This site uses cookies. By continuing to browse the site you are agreeing to our use of cookies. To find out more about cookies on this website and how to delete cookies, see our Cookie Policy.

Tools which collect anonymous data to enable us to see how visitors use our site and how it performs. We use this to improve our products, services and user experience.


Tools that enable essential services and functionality, including identity verification, service continuity and site security.

Where Taxpayers and Advisers Meet

No CGT paid

Joined:Wed Aug 06, 2008 4:08 pm

Postby AA » Wed Apr 30, 2008 10:59 am

I bought a house which I intended to live in but circumstances changed and after 2 months rented it out. After 8 years I sold this house for a profit of £100K. I have not paid any tax on the rental or any captical gains tax.

What do I owe in taxes and will I be liable to a fine.
Also am I able to claim any tax relief for the rental and for the capital gains tax

Joined:Wed Aug 06, 2008 3:39 pm
Location:Operate Nationally but based in Aberdeen

Postby wamstax » Wed Apr 30, 2008 12:35 pm

Hi AA,
Well you can basically determine if you had any unpaid tax by deducting from the rental received any Interest (note only interest) and if it was rented out furnished say 10% of the rents in each year and calculate the result at your highest rate of tax. If there is unpaid tax and you failed to put it on any tax return (or notify HMRC that you had such a source) then there will probably be tax interest and a mitigated penalty to repay to HMRC. Then moving on to the Capital gain this would depend on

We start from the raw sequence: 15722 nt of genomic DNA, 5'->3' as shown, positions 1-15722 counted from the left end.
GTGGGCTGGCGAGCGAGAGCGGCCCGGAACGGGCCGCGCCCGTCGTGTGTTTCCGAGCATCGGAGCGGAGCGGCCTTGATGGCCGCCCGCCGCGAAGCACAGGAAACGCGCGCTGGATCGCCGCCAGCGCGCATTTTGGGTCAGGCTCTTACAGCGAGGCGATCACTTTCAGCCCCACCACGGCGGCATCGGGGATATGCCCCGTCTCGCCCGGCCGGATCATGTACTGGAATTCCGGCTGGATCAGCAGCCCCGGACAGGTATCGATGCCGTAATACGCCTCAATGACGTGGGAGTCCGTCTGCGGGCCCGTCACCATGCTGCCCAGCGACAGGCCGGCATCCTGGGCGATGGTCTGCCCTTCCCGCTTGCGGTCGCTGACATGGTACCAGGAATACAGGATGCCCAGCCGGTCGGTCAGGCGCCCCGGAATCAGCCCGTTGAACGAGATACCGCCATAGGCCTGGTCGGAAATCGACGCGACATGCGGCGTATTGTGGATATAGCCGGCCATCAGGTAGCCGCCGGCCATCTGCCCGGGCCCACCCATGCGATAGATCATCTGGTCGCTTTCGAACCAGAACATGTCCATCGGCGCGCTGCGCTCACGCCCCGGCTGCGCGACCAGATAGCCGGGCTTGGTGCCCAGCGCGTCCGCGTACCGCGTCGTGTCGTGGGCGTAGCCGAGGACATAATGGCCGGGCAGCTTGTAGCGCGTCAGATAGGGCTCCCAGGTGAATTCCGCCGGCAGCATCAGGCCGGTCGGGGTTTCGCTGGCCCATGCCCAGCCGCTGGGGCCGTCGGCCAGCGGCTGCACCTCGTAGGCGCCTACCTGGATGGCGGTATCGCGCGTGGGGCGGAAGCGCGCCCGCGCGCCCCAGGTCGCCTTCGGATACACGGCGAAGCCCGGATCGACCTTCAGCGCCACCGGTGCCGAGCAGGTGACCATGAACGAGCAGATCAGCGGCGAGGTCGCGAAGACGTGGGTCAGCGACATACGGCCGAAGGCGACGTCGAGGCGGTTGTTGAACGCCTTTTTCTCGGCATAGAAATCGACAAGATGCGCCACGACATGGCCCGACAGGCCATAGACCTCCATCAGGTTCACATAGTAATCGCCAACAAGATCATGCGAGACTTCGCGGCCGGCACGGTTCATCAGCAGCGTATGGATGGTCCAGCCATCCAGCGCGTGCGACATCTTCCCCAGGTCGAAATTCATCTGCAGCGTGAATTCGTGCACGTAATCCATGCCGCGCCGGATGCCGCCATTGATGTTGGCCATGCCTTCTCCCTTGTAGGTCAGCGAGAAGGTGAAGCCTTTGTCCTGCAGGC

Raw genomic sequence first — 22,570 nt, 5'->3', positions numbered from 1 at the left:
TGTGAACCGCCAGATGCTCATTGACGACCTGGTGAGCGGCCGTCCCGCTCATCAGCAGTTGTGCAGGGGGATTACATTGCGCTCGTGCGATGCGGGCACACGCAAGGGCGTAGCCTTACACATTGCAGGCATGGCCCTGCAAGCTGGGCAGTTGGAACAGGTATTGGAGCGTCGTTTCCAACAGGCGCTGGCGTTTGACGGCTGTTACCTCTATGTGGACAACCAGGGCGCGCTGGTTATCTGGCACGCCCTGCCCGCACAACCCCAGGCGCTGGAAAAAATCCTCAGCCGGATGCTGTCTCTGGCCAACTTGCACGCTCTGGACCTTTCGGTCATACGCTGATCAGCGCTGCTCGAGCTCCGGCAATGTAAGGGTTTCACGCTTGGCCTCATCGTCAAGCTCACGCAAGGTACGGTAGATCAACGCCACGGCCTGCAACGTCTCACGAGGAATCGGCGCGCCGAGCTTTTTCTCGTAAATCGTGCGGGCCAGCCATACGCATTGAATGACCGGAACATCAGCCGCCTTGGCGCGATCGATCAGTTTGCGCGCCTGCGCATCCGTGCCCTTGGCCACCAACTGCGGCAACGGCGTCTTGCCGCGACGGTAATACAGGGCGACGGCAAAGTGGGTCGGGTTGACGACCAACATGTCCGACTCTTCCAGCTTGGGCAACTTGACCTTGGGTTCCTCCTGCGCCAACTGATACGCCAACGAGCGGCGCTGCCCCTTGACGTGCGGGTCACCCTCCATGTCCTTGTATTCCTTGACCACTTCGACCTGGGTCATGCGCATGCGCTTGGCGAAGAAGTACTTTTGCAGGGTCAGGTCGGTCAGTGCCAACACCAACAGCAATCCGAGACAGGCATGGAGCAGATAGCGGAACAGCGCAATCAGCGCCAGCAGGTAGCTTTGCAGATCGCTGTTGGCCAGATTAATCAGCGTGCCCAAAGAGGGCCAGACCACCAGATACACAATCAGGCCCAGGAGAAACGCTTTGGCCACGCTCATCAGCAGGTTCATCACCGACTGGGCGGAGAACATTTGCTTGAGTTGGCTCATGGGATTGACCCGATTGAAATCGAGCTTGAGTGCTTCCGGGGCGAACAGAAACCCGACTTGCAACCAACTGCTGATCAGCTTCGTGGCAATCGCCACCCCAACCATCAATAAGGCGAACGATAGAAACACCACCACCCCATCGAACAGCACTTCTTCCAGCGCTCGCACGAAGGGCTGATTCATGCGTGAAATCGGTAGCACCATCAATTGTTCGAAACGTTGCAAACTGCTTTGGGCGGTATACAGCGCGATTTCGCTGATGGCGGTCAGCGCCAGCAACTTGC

(a) when you bought it for what amount
(b) any capital improvements made to the property while in your ownership AND reflected in the state of the property when you disposed of it
(c) the date of sale and net proceeds of sale after deducting legal fees and other costs of diposal
(d) whether it was sold during a period that taper relief applied 1998 - 5th April 2008
(e) whether you disposed of any other assets for a gain in the same year that exceeded the annual exemption allowance
(f) depending on the circumstances it is unlikely that HMRC would treat 2 months as establishing the property as your Principal Private residence however if it was established then you would be able to claim PPR relief in respect of the two months along with UP TO £40,000 lettings relief.

As you will gather you would be best served getting a one to one tax advisor on a fee paying basis to take you through all this - and probably save you in the long run on penalties and reliefs etc.

regards and hope this helps
regards and hope this helps
Operates Nationally with competitive costs
and email and phone contact (mob 07751720507) can be obtained from websites

Joined:Wed Aug 06, 2008 4:08 pm

Postby AA » Wed Apr 30, 2008 1:50 pm

Thanks alot for your quick and thorough response, but as there was no mortgage and therefore no interest payment.

Also, as I was neither working nor claiming any benefits or tax relief, (say on savings), would my personal tax allowance be applied to the rental income for each year that this was the case?

Also, do the HMRC have the power to be lenient on fines as I did not know I had to pay tax, having never filled out a tax return, or been advised to declare income by letting agents or solicitors?

Joined:Wed Aug 06, 2008 3:40 pm

Postby al_eebee » Wed Apr 30, 2008 11:34 pm

You must surely have realised you were receiving income on which tax would almost certainly be due.

Yes personal allowances will be available.

If HMRC have not already picked up on this then you would be well advised to bite the bullet and return the income and gain now, most probably through a tax adviser.

Coming clean before HMRC find out and start an enquiry on their own will help mitigate any penalty, but there will still be some penalty, and interest will be running on tax due.

Consider making a payment on account of tax due at the same time as notifying HMRC as this should also help, and will stop further interest accruing.

Return to “Capital Gains Tax, CGT”